This sweet soup is made with black sesame seeds, rumored to help prevent grey hair. Feel free to use Chinese rock sugar (available at Asian markets) instead of granulated sugar if desired. For an added touch, the soup can be garnished with crushed nuts, shredded coconut or softened, chopped Chinese dates. Ingredients: 1 cup rice (long grain or short grain) 1 cup black sesame seeds 7 cups water 3/4 cup granulated sugar, or to taste Boiling water as needed, depending on how thick or thin you want the soup Preparation: 1. Soak the rice in cold water for at least 1 hour. 2. Toast the black sesame seeds in a frying pan on medium low heat for 1 - 2 minutes, until they are fragrant and the pan begins to smoke. Remove and cool. 3. Drain the rice and add to a blender with 3 cups water. Blend until smooth. Remove and clean out the blender. 4. Grind the sesame seeds in the blender until they are fully ground and the sesame smell is very fragrant. Add 1/2 cup water and grind briefly until the mixture forms a grayish paste. 5. Add the blended rice/water mixture to the sesame paste and blend. 6. In a large saucepan, bring the mixture to a boil with 3 1/2 cups water and the sugar. As soon as it starts to boil, turn the heat down to low and cook until the mixture thickens, stirring constantly (5 – 8 minutes). Note: Be sure to stir constantly or there will be splattering and the pot may burn. Add boiling water to the soup as desired, depending on how thick or thin you want the soup. Serve warm. http://www.faceboo emenu/sweet-black- sesame-soup-sesame -tong-shui/2703370 83067700  (Aug 2, 2012 | post #1)

US News

Find your favorite restaurant on

One day, we are surprised to find ourselves wrapped in an explosion of information overflowing from various social websites, and if you don’t have your Facebook page or Twitter, you are out. In a constantly changing world, name card or phonebook is out of fashion, smart phones and iPad are in. When there is a need to dine outside or take out, the first thing you do is to search the website, and place your orders online. Then is a good option. With more than 46,675 restaurants and 100,000 menus in its database, this site has a lot to offer. Featuring a user-friendly web service, Chinese Menu helps the customers find different restaurants according to address. The free-to-use website shows menus of different Chinese restaurants, and let you order Chinese food online by categories of cuisine, place and price. Still don’t know which one to pick? The diner reviews combined with professional Advisory Panel Evaluation on this site will help clarify your choices. Sometimes, you are irritated to find your failure in placing orders due to the outdated menu, and you can have no worries placing orders from All menus are online and are constantly updated with the latest offers. In addition, the website is directly connected to thousands of computerized reservation systems at ChineseMenu restaurants, making reservations around the clock possible. With just a few clicks at your computer or on mobile phone, you can find your favorite food and place your order.  (Jul 30, 2012 | post #1)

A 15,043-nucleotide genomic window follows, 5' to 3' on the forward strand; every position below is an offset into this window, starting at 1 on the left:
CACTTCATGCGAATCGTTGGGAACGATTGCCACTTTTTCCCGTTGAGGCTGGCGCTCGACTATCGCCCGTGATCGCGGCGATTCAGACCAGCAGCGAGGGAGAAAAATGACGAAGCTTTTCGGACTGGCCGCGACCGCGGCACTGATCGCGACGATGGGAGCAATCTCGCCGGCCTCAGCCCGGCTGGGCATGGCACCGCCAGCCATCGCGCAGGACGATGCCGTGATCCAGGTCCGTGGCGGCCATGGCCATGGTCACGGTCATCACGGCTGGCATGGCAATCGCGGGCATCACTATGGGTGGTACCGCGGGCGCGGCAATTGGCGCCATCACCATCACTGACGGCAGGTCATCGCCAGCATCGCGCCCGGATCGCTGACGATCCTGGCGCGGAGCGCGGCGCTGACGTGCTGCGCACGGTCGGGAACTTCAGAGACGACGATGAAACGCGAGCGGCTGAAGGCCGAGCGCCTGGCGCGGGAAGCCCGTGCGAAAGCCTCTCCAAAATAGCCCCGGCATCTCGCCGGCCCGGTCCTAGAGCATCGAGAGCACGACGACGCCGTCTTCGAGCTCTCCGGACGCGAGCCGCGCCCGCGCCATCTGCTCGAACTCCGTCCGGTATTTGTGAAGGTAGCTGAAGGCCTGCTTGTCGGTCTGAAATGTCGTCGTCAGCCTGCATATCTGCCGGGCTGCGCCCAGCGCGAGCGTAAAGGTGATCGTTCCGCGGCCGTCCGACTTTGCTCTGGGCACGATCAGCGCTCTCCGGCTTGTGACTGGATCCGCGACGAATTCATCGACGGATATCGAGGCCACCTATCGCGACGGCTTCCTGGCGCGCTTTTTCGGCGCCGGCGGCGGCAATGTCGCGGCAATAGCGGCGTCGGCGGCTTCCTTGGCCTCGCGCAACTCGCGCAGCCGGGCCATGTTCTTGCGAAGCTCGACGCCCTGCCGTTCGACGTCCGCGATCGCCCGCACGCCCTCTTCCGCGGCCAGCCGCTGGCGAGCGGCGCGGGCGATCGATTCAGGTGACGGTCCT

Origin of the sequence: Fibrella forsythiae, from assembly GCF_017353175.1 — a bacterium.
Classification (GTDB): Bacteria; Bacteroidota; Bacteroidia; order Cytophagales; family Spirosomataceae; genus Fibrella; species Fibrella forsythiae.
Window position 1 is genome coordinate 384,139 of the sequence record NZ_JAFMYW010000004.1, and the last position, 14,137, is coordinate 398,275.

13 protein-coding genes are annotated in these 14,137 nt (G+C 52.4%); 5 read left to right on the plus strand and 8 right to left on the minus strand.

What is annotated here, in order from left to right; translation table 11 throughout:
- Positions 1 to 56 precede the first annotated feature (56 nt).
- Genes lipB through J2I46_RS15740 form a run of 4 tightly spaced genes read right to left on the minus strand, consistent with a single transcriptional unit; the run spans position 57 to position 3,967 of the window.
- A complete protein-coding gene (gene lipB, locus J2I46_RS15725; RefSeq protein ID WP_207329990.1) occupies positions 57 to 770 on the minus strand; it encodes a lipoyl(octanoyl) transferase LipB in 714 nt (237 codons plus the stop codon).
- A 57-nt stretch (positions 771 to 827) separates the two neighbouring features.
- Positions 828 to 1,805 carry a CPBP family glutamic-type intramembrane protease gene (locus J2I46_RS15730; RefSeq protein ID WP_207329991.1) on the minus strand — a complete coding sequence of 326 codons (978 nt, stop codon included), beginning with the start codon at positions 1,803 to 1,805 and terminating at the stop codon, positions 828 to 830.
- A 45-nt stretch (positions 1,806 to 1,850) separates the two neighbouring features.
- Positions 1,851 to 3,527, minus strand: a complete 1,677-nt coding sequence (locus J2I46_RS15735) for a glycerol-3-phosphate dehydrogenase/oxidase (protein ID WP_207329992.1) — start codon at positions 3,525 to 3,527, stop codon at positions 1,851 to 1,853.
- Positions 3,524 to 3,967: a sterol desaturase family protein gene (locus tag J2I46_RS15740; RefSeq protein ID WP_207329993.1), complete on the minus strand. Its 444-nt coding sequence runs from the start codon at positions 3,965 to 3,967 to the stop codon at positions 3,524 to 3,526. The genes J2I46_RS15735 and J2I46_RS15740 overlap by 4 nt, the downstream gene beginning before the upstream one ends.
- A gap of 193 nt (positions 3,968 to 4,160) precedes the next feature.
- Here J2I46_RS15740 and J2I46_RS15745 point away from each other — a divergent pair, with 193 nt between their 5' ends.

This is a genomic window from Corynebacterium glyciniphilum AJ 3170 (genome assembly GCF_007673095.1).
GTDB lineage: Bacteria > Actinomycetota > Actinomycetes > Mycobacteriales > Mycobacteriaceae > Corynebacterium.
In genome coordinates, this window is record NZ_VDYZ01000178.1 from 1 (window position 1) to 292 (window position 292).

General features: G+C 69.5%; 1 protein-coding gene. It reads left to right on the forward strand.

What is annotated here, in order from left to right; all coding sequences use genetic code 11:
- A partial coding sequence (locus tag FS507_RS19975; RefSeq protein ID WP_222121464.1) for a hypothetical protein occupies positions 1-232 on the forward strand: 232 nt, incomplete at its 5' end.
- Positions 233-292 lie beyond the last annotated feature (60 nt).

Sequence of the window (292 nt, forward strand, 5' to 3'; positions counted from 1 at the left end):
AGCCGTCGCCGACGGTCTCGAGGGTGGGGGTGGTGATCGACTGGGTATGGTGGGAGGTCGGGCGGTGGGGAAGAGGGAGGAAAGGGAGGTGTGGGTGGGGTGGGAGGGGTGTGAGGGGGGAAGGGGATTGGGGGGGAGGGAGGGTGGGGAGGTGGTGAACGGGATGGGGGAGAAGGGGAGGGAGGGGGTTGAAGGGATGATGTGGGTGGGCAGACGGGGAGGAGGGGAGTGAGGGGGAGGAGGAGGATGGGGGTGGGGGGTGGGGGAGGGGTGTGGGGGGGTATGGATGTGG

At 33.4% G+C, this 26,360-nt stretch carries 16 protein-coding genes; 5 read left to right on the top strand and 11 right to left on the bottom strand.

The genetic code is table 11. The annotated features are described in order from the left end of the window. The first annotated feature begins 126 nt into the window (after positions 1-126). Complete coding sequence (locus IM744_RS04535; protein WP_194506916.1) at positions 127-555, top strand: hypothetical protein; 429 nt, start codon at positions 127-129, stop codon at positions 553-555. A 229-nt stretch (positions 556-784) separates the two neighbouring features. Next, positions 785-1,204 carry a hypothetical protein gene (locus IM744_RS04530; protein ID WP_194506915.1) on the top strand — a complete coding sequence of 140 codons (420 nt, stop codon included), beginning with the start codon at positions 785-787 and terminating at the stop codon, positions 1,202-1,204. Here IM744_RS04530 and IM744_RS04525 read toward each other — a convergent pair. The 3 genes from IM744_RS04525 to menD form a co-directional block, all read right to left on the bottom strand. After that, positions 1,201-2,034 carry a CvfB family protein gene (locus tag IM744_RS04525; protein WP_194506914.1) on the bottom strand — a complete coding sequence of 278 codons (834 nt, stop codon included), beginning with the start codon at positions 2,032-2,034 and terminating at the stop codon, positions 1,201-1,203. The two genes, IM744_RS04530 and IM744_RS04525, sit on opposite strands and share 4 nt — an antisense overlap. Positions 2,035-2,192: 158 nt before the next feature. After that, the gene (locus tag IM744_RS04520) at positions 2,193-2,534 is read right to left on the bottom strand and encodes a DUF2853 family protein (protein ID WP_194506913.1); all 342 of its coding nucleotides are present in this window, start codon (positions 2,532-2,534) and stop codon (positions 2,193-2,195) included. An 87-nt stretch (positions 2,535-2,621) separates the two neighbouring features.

US News

What to pour and plate at the London Olympics